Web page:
Lecture 7: Gas Giant = Jovian Planets

We are now transitioning to a study of gas giant planets, very different from the terrestrial planets in size, density, and composition.

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Jupiter's density is 1300 kg/m3. It is also exhibits differential rotation meaning that its apparent rotational period depends on latitude with the equator having a shorter rotational period than higher latitudes.

What can we make of these facts?

Differential rotation implies that Jupiter's visible surface is not solid but is fluid (e.g., either a liquid or a gas).

Suppose that Jupiter is made of hydrogen which is compressed -- what would the density of Jupiter be if it were composed of hydrogen atoms squeezed as tightly together into a cubic crystal lattice as the size of hydrogen atoms in the ground state would allow?

Later in Lecture 8, we will compute the radius of an electron's orbit in the hydrogen atom:

(where n tells which orbit the electron is in -- n=1 is the smallest or "ground " state)

For the ground state, n=1, and therefore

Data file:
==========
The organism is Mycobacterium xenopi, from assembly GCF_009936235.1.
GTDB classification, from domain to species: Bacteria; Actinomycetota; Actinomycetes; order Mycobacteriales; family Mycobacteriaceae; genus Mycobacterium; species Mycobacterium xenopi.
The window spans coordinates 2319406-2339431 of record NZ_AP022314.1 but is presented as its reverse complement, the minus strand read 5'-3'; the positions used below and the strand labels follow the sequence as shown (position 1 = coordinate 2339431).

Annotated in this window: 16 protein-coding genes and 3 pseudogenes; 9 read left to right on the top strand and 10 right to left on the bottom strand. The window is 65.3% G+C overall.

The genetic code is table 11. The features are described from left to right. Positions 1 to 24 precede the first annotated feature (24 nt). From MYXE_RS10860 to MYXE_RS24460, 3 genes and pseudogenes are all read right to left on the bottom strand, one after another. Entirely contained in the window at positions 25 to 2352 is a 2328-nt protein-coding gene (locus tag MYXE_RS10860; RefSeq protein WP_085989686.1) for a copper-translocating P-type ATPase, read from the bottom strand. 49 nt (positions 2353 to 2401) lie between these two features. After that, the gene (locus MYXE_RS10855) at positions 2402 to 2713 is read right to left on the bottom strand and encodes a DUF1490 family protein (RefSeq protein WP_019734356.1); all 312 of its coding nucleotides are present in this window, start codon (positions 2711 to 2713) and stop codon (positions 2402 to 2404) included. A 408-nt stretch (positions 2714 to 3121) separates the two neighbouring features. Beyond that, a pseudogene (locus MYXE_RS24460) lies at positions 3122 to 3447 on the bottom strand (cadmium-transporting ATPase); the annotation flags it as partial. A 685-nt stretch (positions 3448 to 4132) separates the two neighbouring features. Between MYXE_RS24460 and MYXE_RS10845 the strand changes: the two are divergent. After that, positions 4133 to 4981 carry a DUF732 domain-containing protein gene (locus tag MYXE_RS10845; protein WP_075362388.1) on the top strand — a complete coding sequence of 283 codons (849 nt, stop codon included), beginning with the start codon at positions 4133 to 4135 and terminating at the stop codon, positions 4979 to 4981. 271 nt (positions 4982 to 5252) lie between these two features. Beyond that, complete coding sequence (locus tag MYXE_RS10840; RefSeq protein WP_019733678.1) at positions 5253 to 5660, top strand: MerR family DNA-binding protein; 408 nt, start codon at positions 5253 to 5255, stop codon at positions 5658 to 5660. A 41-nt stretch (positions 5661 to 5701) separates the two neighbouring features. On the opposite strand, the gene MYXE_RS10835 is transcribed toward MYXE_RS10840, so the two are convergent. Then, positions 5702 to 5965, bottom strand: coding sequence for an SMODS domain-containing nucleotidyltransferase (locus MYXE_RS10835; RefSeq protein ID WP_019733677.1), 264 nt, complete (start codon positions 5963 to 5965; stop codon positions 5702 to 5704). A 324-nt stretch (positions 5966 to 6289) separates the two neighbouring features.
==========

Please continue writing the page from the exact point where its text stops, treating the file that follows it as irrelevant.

So the density of hydrogen with this radius in a cubic lattice is (cube root of 2 comes from the geometry of the crystal lattice):

Or in other words, Jupiter can be modeled as being purely hydrogen.

The actual situation is more complex with the outer layers being gaseous and the interior including a region of metallic hydrogen and a small core of heavier elements.

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Spectroscopy from the Earth and from the Galileo probe have confirmed that Jupiter is ~79% hydrogen, 20% helium and 1% of all other elements by mass (this is very similar to the composition of the Sun).

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Jupiter's Atmosphere

The atmosphere merges with the underlying liquid hydrogen layers with no solid surface being present.

The atmospheric features are the result of coloration by trace chemicals containing P and S and a complex pattern of circulation. Belts are darker appearing regions where material has cooled and is sinking while zones are comprised of warmer that is rising on a convective air flow. These regions get stretched all around Jupiter due to its rapid rotation rate. The velocities of gas in the belts and zones are similar to the jet stream velocities on Earth.

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Turbulence at the boundaries between belts and zones leads to the formation of large, whirlpool-like storms analogous to hurricanes on Earth. The Great Red Spot is an example of such a storm. Storms can persist for years on Jupiter because, unlike hurricanes on Earth, there are no continental land masses to disrupt the flow causing the storm.

Jupiter's Magnetic Field